At this point you will want to draw guide lines on the subfloor to help ensure the LVT is laid straight. One of the easiest methods is to find the center of the room and use a straight edge or a chalk snap line to draw two perpendicular lines which divide the room into 4 equal quadrants. Kinda like the old X,Y axis lessons in grade school. (In fact, this may cause you to experience flashbacks of grade school math lessons—which, in my case, caused me to experience shortness of breath and cold sweats. Do not worry; these potential side effects will pass quickly.)

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Lay the groundwork
Next, lay out your LVT on the floor, using your newly drawn lines (X,Y axis) as a guide. This will help you create a flooring pattern that is even and perfectly straight but also allows you to precut all necessary tiles before installation. Trust me—it is a big time and headache saver. Be sure you are leaving at least a 1/4-inch gap between the end tiles and the walls. This is called an expansion gap, because it allows your flooring the proper space to expand and contract with the changing seasons.

LVT-compatible flooring adhesive
Each brand of flooring has a type of adhesive that it recommends, so don’t just use any ol’ adhesive. Some LVTs are “pressure set,” meaning the adhesive needs time to get tacky, and pressure is needed to activate adhesion. Others are “wet set,” meaning the LVT is laid while the adhesive is still wet, and the drying process creates the firm hold with the floor. Be sure to check what type of adhesive is best for your selected LVT. It will also give you a recommendation of what type of notch trowel is needed to spread the adhesive. Our LVT recommended a wet set adhesive and a 1/16 x 1/16 square notch trowel. Have a bucket of warm water and rag ready to go as well.

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Installation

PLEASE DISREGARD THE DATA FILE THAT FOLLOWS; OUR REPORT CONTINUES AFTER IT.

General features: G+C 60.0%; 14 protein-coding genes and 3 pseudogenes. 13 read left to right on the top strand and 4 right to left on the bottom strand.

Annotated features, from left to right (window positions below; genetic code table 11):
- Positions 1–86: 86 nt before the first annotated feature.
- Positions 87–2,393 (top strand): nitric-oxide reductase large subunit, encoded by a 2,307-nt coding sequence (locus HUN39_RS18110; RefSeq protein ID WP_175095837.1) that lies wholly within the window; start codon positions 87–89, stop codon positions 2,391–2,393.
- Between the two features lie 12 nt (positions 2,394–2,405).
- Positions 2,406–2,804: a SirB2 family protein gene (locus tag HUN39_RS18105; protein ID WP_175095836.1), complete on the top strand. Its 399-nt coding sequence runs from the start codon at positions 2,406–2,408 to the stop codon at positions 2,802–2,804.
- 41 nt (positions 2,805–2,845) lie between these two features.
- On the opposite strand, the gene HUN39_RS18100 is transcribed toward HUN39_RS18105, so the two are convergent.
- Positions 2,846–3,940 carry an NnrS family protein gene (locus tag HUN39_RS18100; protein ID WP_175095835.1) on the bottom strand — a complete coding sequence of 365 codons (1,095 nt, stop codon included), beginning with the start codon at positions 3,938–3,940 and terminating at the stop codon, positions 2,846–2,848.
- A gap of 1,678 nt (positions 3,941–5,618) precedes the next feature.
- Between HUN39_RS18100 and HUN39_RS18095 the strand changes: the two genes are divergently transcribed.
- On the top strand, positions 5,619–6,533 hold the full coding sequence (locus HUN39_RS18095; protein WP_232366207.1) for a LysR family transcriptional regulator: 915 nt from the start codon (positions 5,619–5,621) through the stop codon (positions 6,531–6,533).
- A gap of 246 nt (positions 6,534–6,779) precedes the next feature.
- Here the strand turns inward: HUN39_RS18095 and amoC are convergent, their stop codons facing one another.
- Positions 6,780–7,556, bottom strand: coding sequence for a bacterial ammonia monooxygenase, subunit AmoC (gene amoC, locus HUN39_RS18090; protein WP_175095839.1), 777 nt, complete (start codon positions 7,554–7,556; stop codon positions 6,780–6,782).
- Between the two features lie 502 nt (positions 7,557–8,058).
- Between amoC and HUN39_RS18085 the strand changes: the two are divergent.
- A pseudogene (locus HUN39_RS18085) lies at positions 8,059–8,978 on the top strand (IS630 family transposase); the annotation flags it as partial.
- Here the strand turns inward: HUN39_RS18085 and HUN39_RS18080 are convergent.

Start by evenly spreading the adhesive in one section of the floor, using the notch trowel. Be sure you are starting on one of your guide lines to ensure the LVT is installed straight. Allow the adhesive to “flash” (or set up) for the recommended time found in the adhesive directions before laying the LVT. Once the adhesive has been given the proper time to flash, begin to lay your LVT along one of the guide lines. The first few tiles you lay are the most important, as those will determine how straight the rest of the floor tiles will be.

If you are using the pressure set method, adjusting the tile placement is done by picking up the whole tile and resetting in place. The wet set method allows some adjustment by sliding the tiles. Once a given number of tiles are in place, roll the area with a flooring roller. I also like to wipe down the tiles right away with water to clean up any adhesive that may have accidentally gotten on the tile surface. Repeat this process until all tile is down. Be sure to have someone gradually check in on your progress, so that they can be thoroughly impressed with how amazing your craftsmanship is.  Avoid walking on the floor until the adhesive has properly dried to prevent shifting tiles. 

Once the floor adhesive has properly cured, roll around on the floor from wall to wall at least three times, basking in the glory of finishing the work. 

Sound off in the comments with any questions!